If these natural and early interventions don’t work, talk with your pharmacist or GP for the best voice-friendly strategy.  And if stronger medications than paracetomol are called for, you will do well to take a break from singing so that you don’t exacerbate the vocal compromise.


A quick example that I worked through earlier this year.  I was attending a performance of Jersey Boys and was seated in the 2nd or 3rd row, toward the middle.  During the second act, in the most affecting  ballad of the whole show, as Franki Valli started singing about his daughter’s passing, an irrepressible cough urge overcame me.

We’ve all been there, right?  My entire universe shrank to the priority of getting it under control noiselessly.  I missed every moment of that scene and could only think…why on earth didn’t this happen during the louder numbers…of which there were a LOT in this show!

I started trying to build up saliva and swallow repeatedly while my hand groped around in the dark for my handbag.  Where I always keep some old school honey and eucalyptus drops.  Except I had brought a different handbag.  And not transferred the little jewels of solace I now sought.

My hand fell on my drink bottle with its built-in straw and in desperation, I sat for the rest of the song sipping and swallowing like a mad woman until the audience broke into rapturous applause and I could do one or two decent coughs to shift the irritation.  That persistent and focussed sipping and swallowing, combined with deep breathing to calm myself down, did the trick.  I had to be utterly mindful about it and ignore the poignant scene on stage.  But it saved me from having to clamber out of the theatre and ruin it for everyone around me.


If you’re recovering from a cough and are working your way back in to singing:

  1. Check your hydration habits – how much water are you drinking?
  2. Are you steaming regularly? Every 2 hours is great. Once an hour you can alternate steaming and gargling
  3. Straw bubbling – therapeutic version. Less pressure. 2 straws or a really wide straw – have it towards the top of the water for less resistance –
    1. Will boost the therapeutic benefit of bubbling
    2. reduce the swelling of the vocal folds – this is the key to getting back to that upper register
  4. Choose gentle melodies, vocalises, songs and expectations to resume your practice. Avoid over-long sessions as you resume and gradually build your workload and length of practices back up.  Finish your session before you fatigue, and steam to cool down.
  5. Book in a session with your vocal coach to get an objective evaluation of how you are tracking in your recovery.
  6. Read these relevant blogs:
    1. Mucus Matters (includes a link to lists of medicines and their impact on the voice)
    2. When Am I Too Sick To Sing
    3. Why Does Water Matter?
    4. Singing with Allergies

Don’t push yourself or your higher range into action.  It will be possible to muscle your way to a sound, but that doesn’t mean that it’s safe to do so.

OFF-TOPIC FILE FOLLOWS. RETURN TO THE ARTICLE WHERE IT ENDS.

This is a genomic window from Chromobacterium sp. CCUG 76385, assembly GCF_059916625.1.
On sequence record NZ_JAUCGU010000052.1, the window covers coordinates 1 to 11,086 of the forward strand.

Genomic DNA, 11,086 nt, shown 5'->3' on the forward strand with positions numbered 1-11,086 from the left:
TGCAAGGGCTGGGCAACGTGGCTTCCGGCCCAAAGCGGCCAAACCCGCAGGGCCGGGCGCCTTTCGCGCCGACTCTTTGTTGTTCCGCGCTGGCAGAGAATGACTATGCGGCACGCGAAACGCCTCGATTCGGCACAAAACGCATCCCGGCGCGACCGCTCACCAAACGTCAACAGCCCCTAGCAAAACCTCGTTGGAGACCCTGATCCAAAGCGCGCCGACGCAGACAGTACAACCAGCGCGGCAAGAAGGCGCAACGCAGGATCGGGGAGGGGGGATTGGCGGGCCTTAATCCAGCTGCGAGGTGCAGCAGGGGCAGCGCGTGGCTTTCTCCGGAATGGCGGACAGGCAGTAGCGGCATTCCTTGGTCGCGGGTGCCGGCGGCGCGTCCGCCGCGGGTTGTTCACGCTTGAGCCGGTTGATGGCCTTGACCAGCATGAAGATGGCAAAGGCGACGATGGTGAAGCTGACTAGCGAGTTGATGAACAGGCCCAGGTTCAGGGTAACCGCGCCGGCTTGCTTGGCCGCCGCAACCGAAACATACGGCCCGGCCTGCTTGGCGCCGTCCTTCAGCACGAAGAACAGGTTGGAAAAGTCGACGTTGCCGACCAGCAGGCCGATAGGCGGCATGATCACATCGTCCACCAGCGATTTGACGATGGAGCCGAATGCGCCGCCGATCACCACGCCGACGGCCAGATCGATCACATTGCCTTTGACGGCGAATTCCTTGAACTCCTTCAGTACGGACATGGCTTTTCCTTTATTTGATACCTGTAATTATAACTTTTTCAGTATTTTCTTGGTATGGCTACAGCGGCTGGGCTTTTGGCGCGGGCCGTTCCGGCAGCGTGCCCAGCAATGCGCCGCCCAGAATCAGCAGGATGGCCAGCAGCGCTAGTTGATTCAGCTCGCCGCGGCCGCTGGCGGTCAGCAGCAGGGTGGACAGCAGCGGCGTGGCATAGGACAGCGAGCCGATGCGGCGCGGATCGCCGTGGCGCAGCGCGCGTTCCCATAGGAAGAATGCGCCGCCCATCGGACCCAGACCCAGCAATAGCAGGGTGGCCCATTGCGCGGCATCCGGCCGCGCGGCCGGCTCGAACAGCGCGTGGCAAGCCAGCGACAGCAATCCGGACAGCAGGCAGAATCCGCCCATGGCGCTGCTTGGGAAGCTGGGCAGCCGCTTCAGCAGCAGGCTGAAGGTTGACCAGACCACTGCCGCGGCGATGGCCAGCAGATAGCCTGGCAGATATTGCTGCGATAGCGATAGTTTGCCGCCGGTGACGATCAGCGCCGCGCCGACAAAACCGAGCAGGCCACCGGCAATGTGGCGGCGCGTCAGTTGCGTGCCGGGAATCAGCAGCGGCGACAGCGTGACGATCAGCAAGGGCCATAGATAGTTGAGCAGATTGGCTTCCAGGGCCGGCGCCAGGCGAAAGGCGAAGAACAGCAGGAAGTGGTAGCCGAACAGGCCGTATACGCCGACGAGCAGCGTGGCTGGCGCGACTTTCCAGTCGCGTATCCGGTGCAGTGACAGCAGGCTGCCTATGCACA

The safest way is to check the swelling is to intentionally lengthen the vocal folds by singing high and soft so that you can test how swollen they are.  Try this with singing something simple like ‘Happy Birthday’ in the upper half of your range.

More information on assessing your readiness to sing is available in the blogs listed above.

Do this test every day – how is it going? Is it improving and returning? Don’t force it! Wait until you can do it SOFTLY.

How long will it be until you see improvement?  Obviously, without knowing your particular circumstances, I can’t answer that.  But be prepared to care for yourself intentionally and consistently for potentially 1-4 weeks.  This time range will be affected by how much coughing you continue to do and how much phonotrauma is present.


There is no need to be afraid of coughing and its consequences.  Draw encouragement from the fact that this area of vocal health challenge is common, well-documented and researched.  I recommend that you seek advice from reliable sources and avoid trying random therapies and cures that can’t be substantiated.  Advice from fellow performers can be informative, but always verify it before you try it.

The most important thing is that you try not to let a cough get away from you.  Treat it early and intentionally.  Ask for help and don’t ignore it or assume it will just go away.

If you are a vocal coach or singing teacher, I urge you to complete training such as the Vocal Health First Aid course offered by Vocal Health Education.  On top of my vocal pedagogy training, this course was a fabulous investment and I’ve been exceptionally glad I completed it earlier this year.

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Australian Voice Association webinar.  Drugs in Voice.  27 October 2020

Cameron, Louis

In-lesson conversation with Emily Mullamphy

LeBorgne, W.D. & Rosenberg, M. (2014). The Vocal Athlete. Plural Publishing, San Diego

Photo by GR Stocks on Unsplash

Titze, I. R. & Verdolini-Abbott, K.  (2012).  Vocology: The Science and Practice of Voice Habilitation.  National Center for Voice & Speech, Utah.

Wilson, P.H. (2010). The Singing Voice: An Owner’s Manual (2nd Ed.). Lazy O’Rhinus Press, Sydney